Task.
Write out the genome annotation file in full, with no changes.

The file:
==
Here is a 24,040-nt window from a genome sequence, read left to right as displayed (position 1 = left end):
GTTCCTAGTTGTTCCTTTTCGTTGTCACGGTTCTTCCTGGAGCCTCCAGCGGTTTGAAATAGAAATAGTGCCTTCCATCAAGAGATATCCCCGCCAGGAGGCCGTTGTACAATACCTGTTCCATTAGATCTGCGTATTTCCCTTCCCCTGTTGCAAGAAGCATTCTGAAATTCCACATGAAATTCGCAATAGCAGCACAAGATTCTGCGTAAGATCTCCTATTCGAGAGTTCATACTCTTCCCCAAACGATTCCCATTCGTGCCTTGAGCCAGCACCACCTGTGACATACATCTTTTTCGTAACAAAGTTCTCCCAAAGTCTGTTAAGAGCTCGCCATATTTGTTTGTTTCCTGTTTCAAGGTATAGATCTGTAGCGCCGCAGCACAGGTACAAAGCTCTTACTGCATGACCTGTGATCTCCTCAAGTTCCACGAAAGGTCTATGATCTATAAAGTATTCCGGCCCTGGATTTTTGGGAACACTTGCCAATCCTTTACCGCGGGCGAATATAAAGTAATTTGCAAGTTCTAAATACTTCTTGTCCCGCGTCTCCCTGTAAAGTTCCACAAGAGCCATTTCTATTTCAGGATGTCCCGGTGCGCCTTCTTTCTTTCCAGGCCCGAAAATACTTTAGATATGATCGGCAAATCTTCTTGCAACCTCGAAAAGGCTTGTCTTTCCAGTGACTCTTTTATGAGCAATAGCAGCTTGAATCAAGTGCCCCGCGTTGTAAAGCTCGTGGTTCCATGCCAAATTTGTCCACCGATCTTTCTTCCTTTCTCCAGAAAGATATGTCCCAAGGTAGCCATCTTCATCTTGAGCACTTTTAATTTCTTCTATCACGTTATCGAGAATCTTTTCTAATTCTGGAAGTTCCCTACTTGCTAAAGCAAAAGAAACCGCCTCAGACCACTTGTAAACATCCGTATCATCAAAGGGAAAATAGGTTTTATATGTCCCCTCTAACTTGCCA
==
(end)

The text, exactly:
Here is a 24,040-nt window from a genome sequence, read left to right as displayed (position 1 = left end):
GTTCCTAGTTGTTCCTTTTCGTTGTCACGGTTCTTCCTGGAGCCTCCAGCGGTTTGAAATAGAAATAGTGCCTTCCATCAAGAGATATCCCCGCCAGGAGGCCGTTGTACAATACCTGTTCCATTAGATCTGCGTATTTCCCTTCCCCTGTTGCAAGAAGCATTCTGAAATTCCACATGAAATTCGCAATAGCAGCACAAGATTCTGCGTAAGATCTCCTATTCGAGAGTTCATACTCTTCCCCAAACGATTCCCATTCGTGCCTTGAGCCAGCACCACCTGTGACATACATCTTTTTCGTAACAAAGTTCTCCCAAAGTCTGTTAAGAGCTCGCCATATTTGTTTGTTTCCTGTTTCAAGGTATAGATCTGTAGCGCCGCAGCACAGGTACAAAGCTCTTACTGCATGACCTGTGATCTCCTCAAGTTCCACGAAAGGTCTATGATCTATAAAGTATTCCGGCCCTGGATTTTTGGGAACACTTGCCAATCCTTTACCGCGGGCGAATATAAAGTAATTTGCAAGTTCTAAATACTTCTTGTCCCGCGTCTCCCTGTAAAGTTCCACAAGAGCCATTTCTATTTCAGGATGTCCCGGTGCGCCTTCTTTCTTTCCAGGCCCGAAAATACTTTAGATATGATCGGCAAATCTTCTTGCAACCTCGAAAAGGCTTGTCTTTCCAGTGACTCTTTTATGAGCAATAGCAGCTTGAATCAAGTGCCCCGCGTTGTAAAGCTCGTGGTTCCATGCCAAATTTGTCCACCGATCTTTCTTCCTTTCTCCAGAAAGATATGTCCCAAGGTAGCCATCTTCATCTTGAGCACTTTTAATTTCTTCTATCACGTTATCGAGAATCTTTTCTAATTCTGGAAGTTCCCTACTTGCTAAAGCAAAAGAAACCGCCTCAGACCACTTGTAAACATCCGTATCATCAAAGGGAAAATAGGTTTTATATGTCCCCTCTAACTTGCCA